You know, the concept of the first uncountable ordinal is actually one of the strongest reasons I've ever heard to disbelieve in set theory. ZFC, or rather NBG, does imply the existence of a first uncountable ordinal, right, or am I mistaken?

Comment author:TobyBartels
05 September 2011 08:28:04AM
10 points
[-]

Yes, ZFC is quite enough to imply the existence of the first uncountable ordinal.

On the other hand, I don't see what's unbelievable about such a thing; it's just (the order type of) the set of all countable ordinals, and I don't see why it's unbelievable that there is such a set. (That is, if you're going to accept uncountable sets in the first place; and if you don't want that, then you can criticise ZFC on far more basic grounds than anything about ordinals.)

Comment author:CronoDAS
05 September 2011 08:37:20AM
2 points
[-]

Wikipedia seems to be saying that you can prove the existence of the first uncountable ordinal in pure ZF without the axiom of choice. Is that correct?

Comment author:shinoteki
05 September 2011 03:23:19PM
3 points
[-]

It is basically the main point of the definition of ordinals that for any property of ordinals , there is a first ordinal with that property. There are, however, foundational theories without uncountable ordinals , for instance Nik Weaver's Mathematical Conceptualism.

Comment author:TobyBartels
08 September 2011 08:38:03PM
*
1 point
[-]

Well, that depends on what you take to be decent. In the sibling, shinoteki has pointed (via Nik Weaver) to J_2. As Weaver argues, this is plenty strong enough to do ordinary mathematics: the mathematics that most mathematicians work on, and the mathematics that (almost always, perhaps absolutely always) is used in real-world applications. On the other hand, I find it difficult to work with, and prefer explicit reasoning about sets (but I'm a mathematician, so maybe I'm just used to that). That said, I think that properly limiting the impredicativity of set-based constructions should allow one to create a set-like theory that corresponds to something like J_2. (I'm being vague here because I don't know better; it's possible, I'd even say likely, that other mathematicians know better responses.)

Comment author:hairyfigment
05 September 2011 08:10:31PM
0 points
[-]

I had to look carefully in order to see that it doesn't necessarily contradict itself even though I should have known this from Gödel, Escher, Bach.

On reflection this ordinal probably represents something real -- a set of Gödel statements, which we'd regard as 'true' if we knew about them. Or rather, the fact that it seems meaningful to deny the existence of a general formula for producing these Gödel statements that will generate any given example if the process runs long enough. (To get an uncountable set of the right kind I might have to qualify this by saying something like "G-statements you could generate starting from a given system and a given method of Gödel numbering," but I can't tell how much of that we actually need.)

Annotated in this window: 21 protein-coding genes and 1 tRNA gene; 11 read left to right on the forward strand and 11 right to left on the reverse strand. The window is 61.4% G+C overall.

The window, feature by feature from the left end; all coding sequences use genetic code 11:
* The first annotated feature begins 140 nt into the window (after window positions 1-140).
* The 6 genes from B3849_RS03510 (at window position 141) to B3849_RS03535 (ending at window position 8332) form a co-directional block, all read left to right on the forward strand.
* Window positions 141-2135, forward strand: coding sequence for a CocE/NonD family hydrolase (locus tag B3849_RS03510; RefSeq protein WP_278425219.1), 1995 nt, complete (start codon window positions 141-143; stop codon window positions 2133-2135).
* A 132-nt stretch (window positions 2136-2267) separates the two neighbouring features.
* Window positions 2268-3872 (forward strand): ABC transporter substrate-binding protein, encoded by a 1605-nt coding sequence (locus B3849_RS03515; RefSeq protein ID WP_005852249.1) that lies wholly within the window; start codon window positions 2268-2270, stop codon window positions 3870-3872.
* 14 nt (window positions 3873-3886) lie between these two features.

Comment author:[deleted]
05 September 2011 06:15:03PM
0 points
[-]

That there is a set of all countable ordinals is one thing; that it can be well-ordered is quite another. Not to mention that I doubt you can prove omega_1 exists in Z, which has quite a few uncountable sets.

Comment author:TobyBartels
09 September 2011 03:17:59AM
*
2 points
[-]

That depends on what you mean by "well-ordered". My philosophy of doing constructive mathematics (mathematics without excluded middle, and often with other restrictions) is that one should define terms as much as possible so that the usual theorems (including the theorems that the motivating examples are examples) become true, so long as the definitions are classically (that is using the usually accepted axioms) equivalent to the usual definitions.

As the motivating example of a well-ordered set is the set of natural numbers, we should use a definition that makes this an example. Such a definition may be found at a math wiki where I contribute my research (such as it is). Then (adopting a parallel definition of "ordinal") it remains a theorem that every set of ordinals is well-ordered.

Comment author:[deleted]
05 September 2011 09:56:42PM
-1 points
[-]

I think the fact that considering the set of all ordinals leads to trouble should make you somewhat uncomfortable with the set of countable ordinals.

I'd go a step further and say you should be uncomfortable with the set of finite ordinals. But maybe these are the more basic criticisms you're talking about.

Comment author:[deleted]
06 September 2011 04:25:17PM
0 points
[-]

Well, I trust well-written computer programs as much or more as I trust my own pen-and-paper stuff, but otherwise that's pretty accurate. I'm uncomfortable with claims about the existence of 3^^^3, for instance.

"Uncomfortable" isn't just empty skepticism, it's shorthand for something precise: I think that by reasoning about very large numbers (say, large enough that it's physically impossible to so reason without appealing to induction) it might be possible to give a valid proof of a false statement.

Comment author:[deleted]
09 September 2011 08:24:10AM
1 point
[+]
(2
children)

Comment author:[deleted]
09 September 2011 08:24:10AM
1 point
[-]

"Do my ten fingers exist" is a hard question for reasons that are mostly orthogonal to what I think you intend to ask about 10^100. Let's start by stipulating that zero exists, and that if a number n exists then so does n+1. Then by induction, you can easily prove that 10^100, 3^^^3 and worse exist. But this whole discussion boils down to whether we should trust induction.